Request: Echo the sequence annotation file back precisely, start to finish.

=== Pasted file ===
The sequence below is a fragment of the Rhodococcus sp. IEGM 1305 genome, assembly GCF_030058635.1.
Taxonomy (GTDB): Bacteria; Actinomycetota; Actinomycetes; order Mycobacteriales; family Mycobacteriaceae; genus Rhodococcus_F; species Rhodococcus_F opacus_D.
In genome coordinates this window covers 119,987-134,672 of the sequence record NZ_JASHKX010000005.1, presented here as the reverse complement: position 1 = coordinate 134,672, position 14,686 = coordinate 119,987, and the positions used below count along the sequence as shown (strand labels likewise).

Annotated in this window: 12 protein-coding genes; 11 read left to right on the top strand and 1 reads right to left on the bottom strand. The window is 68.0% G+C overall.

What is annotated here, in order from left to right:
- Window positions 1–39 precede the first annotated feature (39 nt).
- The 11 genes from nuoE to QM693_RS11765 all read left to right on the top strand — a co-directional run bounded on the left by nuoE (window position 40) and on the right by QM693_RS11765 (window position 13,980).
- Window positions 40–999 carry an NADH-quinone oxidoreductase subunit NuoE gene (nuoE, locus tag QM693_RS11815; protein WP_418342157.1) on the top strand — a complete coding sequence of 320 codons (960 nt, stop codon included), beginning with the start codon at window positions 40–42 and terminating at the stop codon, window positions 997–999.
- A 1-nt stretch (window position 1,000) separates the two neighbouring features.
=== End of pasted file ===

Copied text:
The sequence below is a fragment of the Rhodococcus sp. IEGM 1305 genome, assembly GCF_030058635.1.
Taxonomy (GTDB): Bacteria; Actinomycetota; Actinomycetes; order Mycobacteriales; family Mycobacteriaceae; genus Rhodococcus_F; species Rhodococcus_F opacus_D.
In genome coordinates this window covers 119,987-134,672 of the sequence record NZ_JASHKX010000005.1, presented here as the reverse complement: position 1 = coordinate 134,672, position 14,686 = coordinate 119,987, and the positions used below count along the sequence as shown (strand labels likewise).

Annotated in this window: 12 protein-coding genes; 11 read left to right on the top strand and 1 reads right to left on the bottom strand. The window is 68.0% G+C overall.

What is annotated here, in order from left to right:
- Window positions 1–39 precede the first annotated feature (39 nt).
- The 11 genes from nuoE to QM693_RS11765 all read left to right on the top strand — a co-directional run bounded on the left by nuoE (window position 40) and on the right by QM693_RS11765 (window position 13,980).
- Window positions 40–999 carry an NADH-quinone oxidoreductase subunit NuoE gene (nuoE, locus tag QM693_RS11815; protein WP_418342157.1) on the top strand — a complete coding sequence of 320 codons (960 nt, stop codon included), beginning with the start codon at window positions 40–42 and terminating at the stop codon, window positions 997–999.
- A 1-nt stretch (window position 1,000) separates the two neighbouring features.